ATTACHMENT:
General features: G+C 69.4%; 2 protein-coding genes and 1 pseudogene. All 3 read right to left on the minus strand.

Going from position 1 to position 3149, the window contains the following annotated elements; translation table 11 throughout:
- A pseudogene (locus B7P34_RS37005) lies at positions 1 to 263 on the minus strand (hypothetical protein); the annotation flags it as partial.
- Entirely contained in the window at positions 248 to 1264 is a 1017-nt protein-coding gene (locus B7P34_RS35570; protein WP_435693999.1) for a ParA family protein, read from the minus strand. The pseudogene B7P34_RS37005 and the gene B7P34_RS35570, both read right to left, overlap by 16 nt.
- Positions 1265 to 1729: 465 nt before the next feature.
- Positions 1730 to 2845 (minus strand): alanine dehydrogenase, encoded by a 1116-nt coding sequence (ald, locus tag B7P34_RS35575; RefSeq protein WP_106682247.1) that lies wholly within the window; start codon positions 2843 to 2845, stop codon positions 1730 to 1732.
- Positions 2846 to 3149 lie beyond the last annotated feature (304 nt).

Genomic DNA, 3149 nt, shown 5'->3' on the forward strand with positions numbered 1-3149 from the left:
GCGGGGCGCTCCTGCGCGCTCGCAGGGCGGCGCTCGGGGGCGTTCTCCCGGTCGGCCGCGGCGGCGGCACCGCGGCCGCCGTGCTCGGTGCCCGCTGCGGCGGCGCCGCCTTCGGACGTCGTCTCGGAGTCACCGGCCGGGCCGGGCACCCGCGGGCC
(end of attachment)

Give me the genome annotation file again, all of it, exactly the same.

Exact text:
General features: G+C 69.4%; 2 protein-coding genes and 1 pseudogene. All 3 read right to left on the minus strand.

Going from position 1 to position 3149, the window contains the following annotated elements; translation table 11 throughout:
- A pseudogene (locus B7P34_RS37005) lies at positions 1 to 263 on the minus strand (hypothetical protein); the annotation flags it as partial.
- Entirely contained in the window at positions 248 to 1264 is a 1017-nt protein-coding gene (locus B7P34_RS35570; protein WP_435693999.1) for a ParA family protein, read from the minus strand. The pseudogene B7P34_RS37005 and the gene B7P34_RS35570, both read right to left, overlap by 16 nt.
- Positions 1265 to 1729: 465 nt before the next feature.
- Positions 1730 to 2845 (minus strand): alanine dehydrogenase, encoded by a 1116-nt coding sequence (ald, locus tag B7P34_RS35575; RefSeq protein WP_106682247.1) that lies wholly within the window; start codon positions 2843 to 2845, stop codon positions 1730 to 1732.
- Positions 2846 to 3149 lie beyond the last annotated feature (304 nt).

Genomic DNA, 3149 nt, shown 5'->3' on the forward strand with positions numbered 1-3149 from the left:
GCGGGGCGCTCCTGCGCGCTCGCAGGGCGGCGCTCGGGGGCGTTCTCCCGGTCGGCCGCGGCGGCGGCACCGCGGCCGCCGTGCTCGGTGCCCGCTGCGGCGGCGCCGCCTTCGGACGTCGTCTCGGAGTCACCGGCCGGGCCGGGCACCCGCGGGCC